Archived entries for architecture
When we started this in June, it was going to be a 3′ x 3′ landing with steps.
The second half of the video (about 14 minutes in) focuses specifically on the connections between creativity and workspaces.
Above, William H. Whyte’s The Social Life of Small Urban Spaces. Very cool sociological documentary of how people move within and occupy city spaces.
I found the video at Swiss Miss, but it was just the tip of the iceberg. Her source was a wide-ranging Atlantic article by Kio Stark, an NYU Interactive Telecommunications Program prof, describes her course, Stranger Studies 101: Cities as Interaction Machines:
There are three broad themes during the semester.
- Why stranger interactions in cities are meaningful
- The spaces and the significance of the spaces in which strangers interact, and
- How strangers ‘read’ each other, how they initiate interactions, how they avoid interactions, how they trust each other and how they fool each other, how they watch, listen and follow each other.
Then there is the secret theme. I want students to fall in love with talking to strangers, to do it more, and to make technology that creates more plentiful and meaningful interactions among strangers.
Douglas Koke’s Signal to Noise is a stop-motion video featuring the Very Large Array, located outside of Socorro, New Mexico. I was surprised, when I was there in early 1990s, to find out that the radio telescopes move extraordinarily slowly, to the point that their motion is almost imperceptible.
Best thing I’ve seen on the web all week.
Punchdrunk’s Sleep No More enacts Macbeth as architectural space in which the audience wanders freely throughout a hundred-room, 100,000 square-foot building, invited to open drawers watch actors play out scenes. Reviews remind me of early responses to hypertext (a connection I missed Mark Bernstein pointing out way back in 2009). Here’s a bit from playwright Deborah Yarchun:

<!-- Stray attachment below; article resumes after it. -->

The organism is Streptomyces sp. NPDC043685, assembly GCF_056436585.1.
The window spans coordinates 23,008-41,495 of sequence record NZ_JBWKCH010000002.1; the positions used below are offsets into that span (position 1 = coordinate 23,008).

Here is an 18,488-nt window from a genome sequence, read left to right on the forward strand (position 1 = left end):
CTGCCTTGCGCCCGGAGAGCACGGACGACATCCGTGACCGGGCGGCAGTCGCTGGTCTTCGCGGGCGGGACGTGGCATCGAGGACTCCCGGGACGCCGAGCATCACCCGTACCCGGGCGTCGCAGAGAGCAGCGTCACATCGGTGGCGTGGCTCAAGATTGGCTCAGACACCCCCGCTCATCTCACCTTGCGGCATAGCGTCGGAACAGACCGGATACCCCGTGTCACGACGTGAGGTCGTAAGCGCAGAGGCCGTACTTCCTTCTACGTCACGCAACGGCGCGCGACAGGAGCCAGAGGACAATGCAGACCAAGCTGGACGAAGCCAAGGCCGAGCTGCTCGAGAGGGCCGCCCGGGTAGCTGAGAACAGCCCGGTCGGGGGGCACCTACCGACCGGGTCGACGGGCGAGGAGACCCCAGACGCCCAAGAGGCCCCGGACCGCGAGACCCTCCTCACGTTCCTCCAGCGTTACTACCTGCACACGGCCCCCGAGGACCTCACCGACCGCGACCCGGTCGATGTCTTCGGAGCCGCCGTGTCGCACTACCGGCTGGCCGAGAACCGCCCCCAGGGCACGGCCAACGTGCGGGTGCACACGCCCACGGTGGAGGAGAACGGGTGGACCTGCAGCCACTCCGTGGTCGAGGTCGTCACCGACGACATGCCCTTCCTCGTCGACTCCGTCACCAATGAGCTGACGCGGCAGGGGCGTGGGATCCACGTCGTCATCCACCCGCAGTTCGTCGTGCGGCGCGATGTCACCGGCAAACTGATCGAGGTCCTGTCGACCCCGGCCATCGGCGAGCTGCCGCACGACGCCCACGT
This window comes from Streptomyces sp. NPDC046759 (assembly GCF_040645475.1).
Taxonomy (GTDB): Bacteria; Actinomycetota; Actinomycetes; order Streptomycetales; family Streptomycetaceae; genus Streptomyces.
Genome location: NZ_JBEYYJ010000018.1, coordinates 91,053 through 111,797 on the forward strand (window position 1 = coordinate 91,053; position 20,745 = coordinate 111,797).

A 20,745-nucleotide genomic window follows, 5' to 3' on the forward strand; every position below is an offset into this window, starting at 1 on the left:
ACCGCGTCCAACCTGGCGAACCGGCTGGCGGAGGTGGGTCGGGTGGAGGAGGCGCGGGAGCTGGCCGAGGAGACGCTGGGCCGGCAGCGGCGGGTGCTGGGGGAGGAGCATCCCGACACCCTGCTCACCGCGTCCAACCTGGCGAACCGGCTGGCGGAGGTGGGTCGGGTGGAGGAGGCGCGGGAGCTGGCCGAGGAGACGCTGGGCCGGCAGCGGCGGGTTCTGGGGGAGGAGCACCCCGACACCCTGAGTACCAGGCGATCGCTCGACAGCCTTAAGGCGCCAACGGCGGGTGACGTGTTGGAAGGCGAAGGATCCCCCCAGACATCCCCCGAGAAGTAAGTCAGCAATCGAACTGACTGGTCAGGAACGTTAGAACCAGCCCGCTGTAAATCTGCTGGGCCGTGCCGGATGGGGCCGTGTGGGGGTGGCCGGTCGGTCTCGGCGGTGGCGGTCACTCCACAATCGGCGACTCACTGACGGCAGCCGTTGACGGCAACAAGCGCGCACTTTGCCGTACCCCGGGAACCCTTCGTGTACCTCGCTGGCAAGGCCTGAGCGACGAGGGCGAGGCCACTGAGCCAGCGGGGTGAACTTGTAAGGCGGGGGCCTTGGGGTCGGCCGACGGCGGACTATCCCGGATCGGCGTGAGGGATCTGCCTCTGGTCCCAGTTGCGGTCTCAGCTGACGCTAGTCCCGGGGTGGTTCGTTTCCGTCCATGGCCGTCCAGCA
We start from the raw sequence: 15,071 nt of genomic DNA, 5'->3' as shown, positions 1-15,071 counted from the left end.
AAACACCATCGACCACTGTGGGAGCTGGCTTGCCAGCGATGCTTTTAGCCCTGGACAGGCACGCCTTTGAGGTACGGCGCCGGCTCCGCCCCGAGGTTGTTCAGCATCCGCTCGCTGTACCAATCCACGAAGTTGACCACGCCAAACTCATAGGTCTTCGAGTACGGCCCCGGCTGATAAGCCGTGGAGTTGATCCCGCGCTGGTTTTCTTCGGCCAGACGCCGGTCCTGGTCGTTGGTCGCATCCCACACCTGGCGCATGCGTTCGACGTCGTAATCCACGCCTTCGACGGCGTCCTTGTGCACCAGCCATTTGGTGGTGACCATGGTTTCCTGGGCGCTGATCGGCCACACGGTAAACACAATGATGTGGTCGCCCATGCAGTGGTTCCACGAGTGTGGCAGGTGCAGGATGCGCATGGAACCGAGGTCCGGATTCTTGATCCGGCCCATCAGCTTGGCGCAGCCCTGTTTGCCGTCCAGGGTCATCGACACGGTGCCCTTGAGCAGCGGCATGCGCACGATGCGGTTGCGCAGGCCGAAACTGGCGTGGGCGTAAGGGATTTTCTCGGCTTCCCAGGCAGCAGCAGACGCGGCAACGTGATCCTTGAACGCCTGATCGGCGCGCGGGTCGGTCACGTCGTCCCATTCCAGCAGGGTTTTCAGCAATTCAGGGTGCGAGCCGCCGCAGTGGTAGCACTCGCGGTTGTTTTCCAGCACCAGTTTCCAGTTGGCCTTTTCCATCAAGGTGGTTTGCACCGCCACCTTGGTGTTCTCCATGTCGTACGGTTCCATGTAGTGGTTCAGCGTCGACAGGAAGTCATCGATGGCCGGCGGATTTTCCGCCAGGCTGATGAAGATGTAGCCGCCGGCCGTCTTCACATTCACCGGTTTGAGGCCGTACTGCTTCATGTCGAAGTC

Earlier (or later dependent on when you stumble into the scene), you may catch Macbeth’s return to the three witches in an orgiastic and Dionysian ecstasy, complete with a naked dancing man wearing a goat head.
And if you’re not careful—you could end up watching the same scenes twice, but you may not want to let yourself be too visually seduced. There’s so much more to experience.
And from a NYT review:
The idea is once you’re let loose on one of the floors of the hotel, you pick out a single character and pursue him or her (though you can switch any time you want), as the performer runs, dances and vaults all over the place. Dressed in drop-dead, Deco-era evening clothes, scanty lingerie or nothing at all, these characters include the Macbeths (of course), Macduff and his wife (who is conspicuously pregnant), Duncan (the king) and various witches and hotel employees. (Because the roles are mostly double-cast, I am not mentioning individual performers, but they are all lissome enough to make the audience look slow and dumpy.)
Studio 360 (where I found out about Sleep No More) has an interview Felix Barnett, Punchdrunk’s artistic director.